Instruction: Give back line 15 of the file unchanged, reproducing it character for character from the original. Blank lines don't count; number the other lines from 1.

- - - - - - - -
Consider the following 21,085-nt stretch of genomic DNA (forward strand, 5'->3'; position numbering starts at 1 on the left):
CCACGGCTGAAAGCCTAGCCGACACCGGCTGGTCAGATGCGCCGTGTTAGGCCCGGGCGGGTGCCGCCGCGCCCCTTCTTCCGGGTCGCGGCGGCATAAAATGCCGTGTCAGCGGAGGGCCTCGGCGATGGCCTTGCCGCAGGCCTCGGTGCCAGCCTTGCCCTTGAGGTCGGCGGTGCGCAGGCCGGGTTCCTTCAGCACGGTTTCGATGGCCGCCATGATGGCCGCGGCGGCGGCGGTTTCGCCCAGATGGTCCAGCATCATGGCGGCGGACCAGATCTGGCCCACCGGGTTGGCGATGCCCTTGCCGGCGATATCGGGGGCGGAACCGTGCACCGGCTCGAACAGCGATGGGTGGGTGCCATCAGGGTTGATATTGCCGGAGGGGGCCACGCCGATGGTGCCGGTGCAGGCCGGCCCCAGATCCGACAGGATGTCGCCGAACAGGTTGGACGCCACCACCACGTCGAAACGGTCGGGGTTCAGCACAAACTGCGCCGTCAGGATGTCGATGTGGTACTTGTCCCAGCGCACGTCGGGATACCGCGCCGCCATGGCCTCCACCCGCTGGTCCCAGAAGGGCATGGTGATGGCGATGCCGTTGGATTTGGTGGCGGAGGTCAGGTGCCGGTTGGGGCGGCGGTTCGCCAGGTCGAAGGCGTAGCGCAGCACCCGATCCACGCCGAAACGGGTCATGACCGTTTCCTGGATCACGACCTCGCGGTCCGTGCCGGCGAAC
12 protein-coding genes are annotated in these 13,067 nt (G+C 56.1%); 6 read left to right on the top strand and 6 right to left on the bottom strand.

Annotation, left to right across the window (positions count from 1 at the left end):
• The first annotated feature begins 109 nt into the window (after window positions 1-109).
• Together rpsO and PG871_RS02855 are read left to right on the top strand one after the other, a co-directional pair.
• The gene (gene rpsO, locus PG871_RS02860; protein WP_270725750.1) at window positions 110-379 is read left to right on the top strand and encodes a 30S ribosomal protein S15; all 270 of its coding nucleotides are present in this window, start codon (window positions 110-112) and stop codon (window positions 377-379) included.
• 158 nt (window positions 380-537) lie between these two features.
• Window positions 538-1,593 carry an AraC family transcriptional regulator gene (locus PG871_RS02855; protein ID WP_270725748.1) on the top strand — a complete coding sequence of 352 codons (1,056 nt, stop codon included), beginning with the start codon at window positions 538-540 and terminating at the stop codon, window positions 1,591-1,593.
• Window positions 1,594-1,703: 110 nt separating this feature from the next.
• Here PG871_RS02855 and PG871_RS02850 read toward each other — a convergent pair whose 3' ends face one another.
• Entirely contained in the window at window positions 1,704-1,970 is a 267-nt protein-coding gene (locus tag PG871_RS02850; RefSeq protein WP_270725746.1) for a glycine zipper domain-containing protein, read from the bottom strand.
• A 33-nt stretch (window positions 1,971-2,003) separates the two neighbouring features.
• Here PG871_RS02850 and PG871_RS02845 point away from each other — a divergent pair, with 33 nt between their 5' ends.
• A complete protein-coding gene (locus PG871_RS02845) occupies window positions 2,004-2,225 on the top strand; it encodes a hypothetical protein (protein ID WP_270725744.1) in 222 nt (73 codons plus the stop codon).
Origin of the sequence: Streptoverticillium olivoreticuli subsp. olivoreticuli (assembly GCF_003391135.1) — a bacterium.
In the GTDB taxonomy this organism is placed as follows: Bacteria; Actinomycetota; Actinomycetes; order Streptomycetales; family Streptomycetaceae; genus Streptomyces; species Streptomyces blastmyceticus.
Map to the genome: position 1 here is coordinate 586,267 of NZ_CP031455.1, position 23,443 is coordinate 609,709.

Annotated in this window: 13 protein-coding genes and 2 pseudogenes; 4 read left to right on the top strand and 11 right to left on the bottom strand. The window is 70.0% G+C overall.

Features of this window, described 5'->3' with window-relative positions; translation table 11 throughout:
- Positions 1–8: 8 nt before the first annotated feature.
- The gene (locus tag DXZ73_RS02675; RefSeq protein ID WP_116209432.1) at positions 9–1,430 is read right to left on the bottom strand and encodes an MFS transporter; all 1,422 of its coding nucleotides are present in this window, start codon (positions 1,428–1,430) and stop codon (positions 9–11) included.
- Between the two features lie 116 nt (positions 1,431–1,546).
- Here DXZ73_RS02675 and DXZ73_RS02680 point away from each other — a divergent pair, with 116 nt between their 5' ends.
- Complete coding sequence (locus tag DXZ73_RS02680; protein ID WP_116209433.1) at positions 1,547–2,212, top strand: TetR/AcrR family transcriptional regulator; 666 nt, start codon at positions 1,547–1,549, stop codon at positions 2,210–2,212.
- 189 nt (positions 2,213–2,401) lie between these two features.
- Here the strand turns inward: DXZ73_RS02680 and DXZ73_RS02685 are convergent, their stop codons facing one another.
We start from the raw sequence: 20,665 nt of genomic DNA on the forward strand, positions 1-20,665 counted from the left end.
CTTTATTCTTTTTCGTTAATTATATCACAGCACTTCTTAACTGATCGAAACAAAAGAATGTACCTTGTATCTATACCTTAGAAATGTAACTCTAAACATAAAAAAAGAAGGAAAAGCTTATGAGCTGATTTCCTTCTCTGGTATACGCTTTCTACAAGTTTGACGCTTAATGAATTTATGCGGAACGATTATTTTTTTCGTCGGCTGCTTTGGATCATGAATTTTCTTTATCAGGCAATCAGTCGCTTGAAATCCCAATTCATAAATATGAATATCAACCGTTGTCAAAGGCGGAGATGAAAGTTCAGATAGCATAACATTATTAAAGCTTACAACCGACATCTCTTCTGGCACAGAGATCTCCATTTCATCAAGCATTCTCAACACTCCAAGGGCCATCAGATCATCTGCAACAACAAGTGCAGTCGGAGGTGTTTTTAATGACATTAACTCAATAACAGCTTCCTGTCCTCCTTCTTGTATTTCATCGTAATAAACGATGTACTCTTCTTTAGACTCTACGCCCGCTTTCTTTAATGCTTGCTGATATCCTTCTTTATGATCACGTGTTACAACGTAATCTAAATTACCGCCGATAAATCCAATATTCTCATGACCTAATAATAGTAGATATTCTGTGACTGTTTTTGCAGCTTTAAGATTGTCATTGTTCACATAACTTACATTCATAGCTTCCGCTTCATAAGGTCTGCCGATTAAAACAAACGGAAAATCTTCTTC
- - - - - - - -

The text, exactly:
• A complete protein-coding gene (locus PG871_RS02845) occupies window positions 2,004-2,225 on the top strand; it encodes a hypothetical protein (protein ID WP_270725744.1) in 222 nt (73 codons plus the stop codon).